Under Gianandrea Noseda, the BBC Philharmonic’s epic Rachmaninoff series continues with a recording of Symphony No.2, coupled with The Rock.
Unlikely his First Symphony, Symphony No.2 is standard orchestral repertoire. A recent concert at the Bridgewater Hall, elicited the review, ‘Noseda showed his remarkable affinity with Rachmaninoff’s style. He combines an ability to sustain the long structures of its emotional climaxes with a vocalistic approach to phrasing which lifts the tunes out of the texture and lefts them sing. It’s almost operatic in its vividness.’ City Life.
The challenge of making his mark with that ultimate big statement, a symphony, still faced Rachmaninoff as he headed into his mid-thirties. Posterity now accepts that he had probably cracked a tough nut with his First Symphony (CHAN 10475). Yet the 1897 premiere, poorly conducted under disputed circumstances by Glazunov, was so unfavourably received that it forced Rachmaninoff into creative silence for the next three years. Rachmaninoff’s Second Symphony was drafted alongside an equally ambitious Second Piano Sonata in a charming garden villa in Dresden, where the whole family had settled in late 1906. The finished product turned out to be one of the longest of all Russian symphonies. Breadth, though, is of the essence of the Second Symphony’s wealth of lovingly wrought and subtly interlinked thematic material. As one critic observed at the 1908 St Petersburg premiere, conducted with his usual first-rate flexibility by Rachmaninoff, ‘the new E minor Symphony… may be slightly over long for the general audience, but how fresh, how beautiful it is’.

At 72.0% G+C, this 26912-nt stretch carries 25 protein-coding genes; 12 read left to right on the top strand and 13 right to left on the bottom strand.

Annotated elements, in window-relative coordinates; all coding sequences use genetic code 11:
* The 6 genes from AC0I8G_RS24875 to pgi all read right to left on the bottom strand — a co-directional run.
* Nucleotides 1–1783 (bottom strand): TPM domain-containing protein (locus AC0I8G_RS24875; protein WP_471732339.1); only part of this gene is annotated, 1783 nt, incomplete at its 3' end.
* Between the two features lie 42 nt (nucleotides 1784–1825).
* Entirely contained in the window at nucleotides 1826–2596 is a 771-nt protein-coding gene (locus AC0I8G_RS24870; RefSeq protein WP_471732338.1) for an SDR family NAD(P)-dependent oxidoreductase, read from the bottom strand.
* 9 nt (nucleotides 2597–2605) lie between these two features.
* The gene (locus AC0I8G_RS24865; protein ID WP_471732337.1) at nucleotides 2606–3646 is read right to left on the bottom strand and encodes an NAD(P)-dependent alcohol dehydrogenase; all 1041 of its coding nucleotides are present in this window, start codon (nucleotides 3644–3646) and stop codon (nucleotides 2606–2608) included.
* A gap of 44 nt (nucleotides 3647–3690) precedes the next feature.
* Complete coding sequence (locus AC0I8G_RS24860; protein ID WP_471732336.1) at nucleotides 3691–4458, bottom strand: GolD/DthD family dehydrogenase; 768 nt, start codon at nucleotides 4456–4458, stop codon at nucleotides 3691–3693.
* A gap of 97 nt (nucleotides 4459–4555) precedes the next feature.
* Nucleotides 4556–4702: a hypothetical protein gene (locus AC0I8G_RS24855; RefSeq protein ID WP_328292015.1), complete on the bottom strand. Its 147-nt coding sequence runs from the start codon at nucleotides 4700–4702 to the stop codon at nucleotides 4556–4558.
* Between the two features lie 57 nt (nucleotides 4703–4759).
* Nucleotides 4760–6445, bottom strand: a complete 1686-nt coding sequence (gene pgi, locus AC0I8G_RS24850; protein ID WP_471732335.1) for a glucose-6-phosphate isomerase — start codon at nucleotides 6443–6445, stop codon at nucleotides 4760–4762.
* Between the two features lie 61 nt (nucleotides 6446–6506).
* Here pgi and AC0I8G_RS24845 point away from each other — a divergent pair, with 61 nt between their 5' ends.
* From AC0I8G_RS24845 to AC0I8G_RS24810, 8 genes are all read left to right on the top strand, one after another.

The accomplished fantasia of 1893, The Rock offers an excellent example of Rimsky-Korsakov’s orchestration as acknowledged by Rachmaninoff’s original dedication.